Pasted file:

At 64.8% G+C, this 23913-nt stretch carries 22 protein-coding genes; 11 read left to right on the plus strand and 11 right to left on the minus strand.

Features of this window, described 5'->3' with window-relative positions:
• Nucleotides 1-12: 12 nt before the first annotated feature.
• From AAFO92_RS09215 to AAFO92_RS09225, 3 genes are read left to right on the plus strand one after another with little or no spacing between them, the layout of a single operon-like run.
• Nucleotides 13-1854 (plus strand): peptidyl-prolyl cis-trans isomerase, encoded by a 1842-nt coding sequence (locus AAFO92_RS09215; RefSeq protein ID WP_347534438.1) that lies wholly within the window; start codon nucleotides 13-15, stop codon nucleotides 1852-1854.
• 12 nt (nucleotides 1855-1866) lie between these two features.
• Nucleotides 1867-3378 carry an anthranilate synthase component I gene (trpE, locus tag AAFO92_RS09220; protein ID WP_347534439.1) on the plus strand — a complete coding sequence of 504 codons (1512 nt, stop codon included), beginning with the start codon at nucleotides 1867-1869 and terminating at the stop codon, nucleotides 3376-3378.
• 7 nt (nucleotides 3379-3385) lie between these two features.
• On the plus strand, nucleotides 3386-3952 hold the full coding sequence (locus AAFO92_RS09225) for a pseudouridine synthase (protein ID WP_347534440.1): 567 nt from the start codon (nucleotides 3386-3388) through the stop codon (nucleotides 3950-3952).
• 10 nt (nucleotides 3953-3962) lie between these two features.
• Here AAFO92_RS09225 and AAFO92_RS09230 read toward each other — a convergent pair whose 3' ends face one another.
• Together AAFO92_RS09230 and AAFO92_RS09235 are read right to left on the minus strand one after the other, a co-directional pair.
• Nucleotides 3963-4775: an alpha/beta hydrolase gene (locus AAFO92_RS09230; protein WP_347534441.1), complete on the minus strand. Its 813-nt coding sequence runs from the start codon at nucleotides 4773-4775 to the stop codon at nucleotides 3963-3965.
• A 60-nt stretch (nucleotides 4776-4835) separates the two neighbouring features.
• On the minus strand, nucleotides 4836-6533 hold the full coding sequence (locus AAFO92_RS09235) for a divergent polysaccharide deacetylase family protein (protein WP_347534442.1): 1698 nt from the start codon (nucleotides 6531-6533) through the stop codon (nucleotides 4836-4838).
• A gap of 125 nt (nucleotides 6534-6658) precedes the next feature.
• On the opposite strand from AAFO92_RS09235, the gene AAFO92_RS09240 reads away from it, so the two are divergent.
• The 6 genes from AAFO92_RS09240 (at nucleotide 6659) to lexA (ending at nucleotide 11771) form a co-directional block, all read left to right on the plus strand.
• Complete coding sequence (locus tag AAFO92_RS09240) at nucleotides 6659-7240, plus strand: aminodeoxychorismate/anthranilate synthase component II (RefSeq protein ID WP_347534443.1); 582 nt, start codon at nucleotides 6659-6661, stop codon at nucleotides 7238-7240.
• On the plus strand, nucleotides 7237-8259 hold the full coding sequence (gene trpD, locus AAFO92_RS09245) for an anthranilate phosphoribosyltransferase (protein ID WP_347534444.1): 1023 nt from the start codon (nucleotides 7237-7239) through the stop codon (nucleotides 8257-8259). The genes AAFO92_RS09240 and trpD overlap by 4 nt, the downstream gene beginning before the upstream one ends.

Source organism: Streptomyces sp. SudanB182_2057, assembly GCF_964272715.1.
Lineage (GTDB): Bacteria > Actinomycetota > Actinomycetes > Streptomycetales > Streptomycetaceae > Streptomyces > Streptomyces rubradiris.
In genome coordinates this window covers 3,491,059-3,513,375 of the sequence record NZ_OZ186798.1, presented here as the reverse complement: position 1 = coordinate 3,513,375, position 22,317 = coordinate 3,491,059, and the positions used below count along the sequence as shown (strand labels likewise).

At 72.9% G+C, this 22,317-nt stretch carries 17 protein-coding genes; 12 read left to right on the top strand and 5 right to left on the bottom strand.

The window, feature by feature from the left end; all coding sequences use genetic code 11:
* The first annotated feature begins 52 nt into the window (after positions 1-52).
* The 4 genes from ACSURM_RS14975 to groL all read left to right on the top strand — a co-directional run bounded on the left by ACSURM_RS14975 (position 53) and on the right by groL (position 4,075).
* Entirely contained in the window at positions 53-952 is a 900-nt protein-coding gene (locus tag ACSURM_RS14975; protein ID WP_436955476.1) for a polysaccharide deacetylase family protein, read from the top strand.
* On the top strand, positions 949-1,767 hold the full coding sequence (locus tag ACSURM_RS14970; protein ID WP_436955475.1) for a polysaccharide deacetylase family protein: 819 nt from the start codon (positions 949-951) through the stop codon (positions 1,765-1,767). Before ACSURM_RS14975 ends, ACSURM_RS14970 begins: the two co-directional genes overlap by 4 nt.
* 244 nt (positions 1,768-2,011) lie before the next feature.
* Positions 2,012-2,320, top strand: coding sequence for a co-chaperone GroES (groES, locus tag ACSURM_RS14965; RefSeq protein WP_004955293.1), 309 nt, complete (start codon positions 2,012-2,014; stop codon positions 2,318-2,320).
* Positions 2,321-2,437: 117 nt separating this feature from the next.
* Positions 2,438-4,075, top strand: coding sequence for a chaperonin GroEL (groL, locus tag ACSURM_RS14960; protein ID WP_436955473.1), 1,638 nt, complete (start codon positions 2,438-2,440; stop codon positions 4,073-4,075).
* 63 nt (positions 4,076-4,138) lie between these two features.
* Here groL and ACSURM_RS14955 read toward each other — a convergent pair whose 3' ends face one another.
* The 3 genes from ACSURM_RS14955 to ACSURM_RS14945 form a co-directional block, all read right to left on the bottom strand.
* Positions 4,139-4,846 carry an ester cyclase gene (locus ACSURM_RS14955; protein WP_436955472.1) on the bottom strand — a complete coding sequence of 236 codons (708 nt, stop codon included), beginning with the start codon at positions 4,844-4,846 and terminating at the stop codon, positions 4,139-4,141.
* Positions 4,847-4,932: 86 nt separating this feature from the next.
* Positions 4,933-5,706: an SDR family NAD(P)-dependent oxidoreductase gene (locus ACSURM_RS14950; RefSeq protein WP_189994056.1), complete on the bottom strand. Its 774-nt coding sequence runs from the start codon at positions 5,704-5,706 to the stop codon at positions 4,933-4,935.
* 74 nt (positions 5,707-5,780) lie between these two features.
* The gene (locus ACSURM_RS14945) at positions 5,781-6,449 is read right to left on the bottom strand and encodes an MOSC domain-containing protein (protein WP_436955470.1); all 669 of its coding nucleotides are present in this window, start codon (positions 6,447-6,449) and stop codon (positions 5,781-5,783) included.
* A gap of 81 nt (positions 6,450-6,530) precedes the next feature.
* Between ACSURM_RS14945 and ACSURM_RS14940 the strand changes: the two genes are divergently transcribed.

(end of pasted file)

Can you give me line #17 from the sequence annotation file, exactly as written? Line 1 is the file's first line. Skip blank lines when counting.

• On the opposite strand from AAFO92_RS09235, the gene AAFO92_RS09240 reads away from it, so the two are divergent.